BBC Radio 4

    Feedback and the Radio 4 schedule changes

    Senior Producer, A&Mi

    In the Observer radio critic Miranda Sawyer has written about the recent schedule changes at Radio 4. While she isn't happy about some of the afternoon switches:

    Oh, and I don't like The Media Show being on at 4.30pm. Just so you know.

    she is more complimentary about the reason the reshuffle came about in the first place:

    "...The biggest change, which is that World at One has been given an extra 15 minutes, has proved very successful. It was a newsy week, and the programme has used this wisely...

    Somehow World at One's extra 15 minutes has turned it into a far more rigorous, surprising, entertaining programme, and Radio 4 now has its news studded successfully throughout the day: Today, World at One, PM, each with a distinct personality, as well as good journalism. No more news, though, please. We already have 5 Live."

    At the start of last week Gillian Reynolds, the Telegraph's radio reviewer, wasn't impressed by the new changes, writing under the headline Why it was a mistake to extend The World at One:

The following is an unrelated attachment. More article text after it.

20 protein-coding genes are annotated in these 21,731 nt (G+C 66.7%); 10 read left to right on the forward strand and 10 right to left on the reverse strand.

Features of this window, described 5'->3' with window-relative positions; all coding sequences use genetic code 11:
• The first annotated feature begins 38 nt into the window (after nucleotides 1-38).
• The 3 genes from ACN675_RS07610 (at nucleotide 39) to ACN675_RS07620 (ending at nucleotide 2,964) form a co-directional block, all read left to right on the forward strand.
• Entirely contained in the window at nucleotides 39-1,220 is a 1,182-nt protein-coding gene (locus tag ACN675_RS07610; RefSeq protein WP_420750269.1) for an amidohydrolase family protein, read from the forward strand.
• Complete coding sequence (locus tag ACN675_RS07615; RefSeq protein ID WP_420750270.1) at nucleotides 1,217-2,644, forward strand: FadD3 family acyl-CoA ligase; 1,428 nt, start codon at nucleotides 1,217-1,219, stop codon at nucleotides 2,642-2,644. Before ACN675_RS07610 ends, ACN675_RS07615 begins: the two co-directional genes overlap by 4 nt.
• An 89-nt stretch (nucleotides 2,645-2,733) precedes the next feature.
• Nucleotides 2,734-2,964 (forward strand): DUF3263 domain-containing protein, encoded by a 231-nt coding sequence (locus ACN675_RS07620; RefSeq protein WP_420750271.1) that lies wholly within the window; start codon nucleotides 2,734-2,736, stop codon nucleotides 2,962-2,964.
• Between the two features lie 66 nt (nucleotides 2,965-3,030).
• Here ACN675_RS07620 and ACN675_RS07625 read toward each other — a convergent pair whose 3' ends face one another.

"When, for instance, Martha Kearney's trailer for the new World at One told me the programme's extra time would give them the chance to 'unpick' the story of Greek debt my switch went directly to 'off'. Unpick? Penelope at her Homeric loom, keeping off her suitors all those years Odysseus was away, could not have done more unpicking than the endless reports I have heard on this story."

    Radio 4's controller Gwyneth Williams is appearing on Feedback soon and Roger Bolton, Feedback's presenter, has asked for your questions so he can put them to her. You can find contact details for Feedback on his regular weekly blog posts on the Radio 4 blog. Gwyneth Williams is in conversation this Wednesday night with "doyenne of radio columnists Gillian Reynolds" at a Media Society event:

    "Gwyneth Williams has just completed her first year as Controller of Radio 4, the station with the most vocal and critical audience of any on the airwaves. How easy is it to innovate without upsetting the traditionalists? How can the station attract younger people without alienating older ones? What is the future for the flagship Today programme? Are there enough women on the air?"

    More details here.

    Paul Murphy is the editor of the Radio 4 blog


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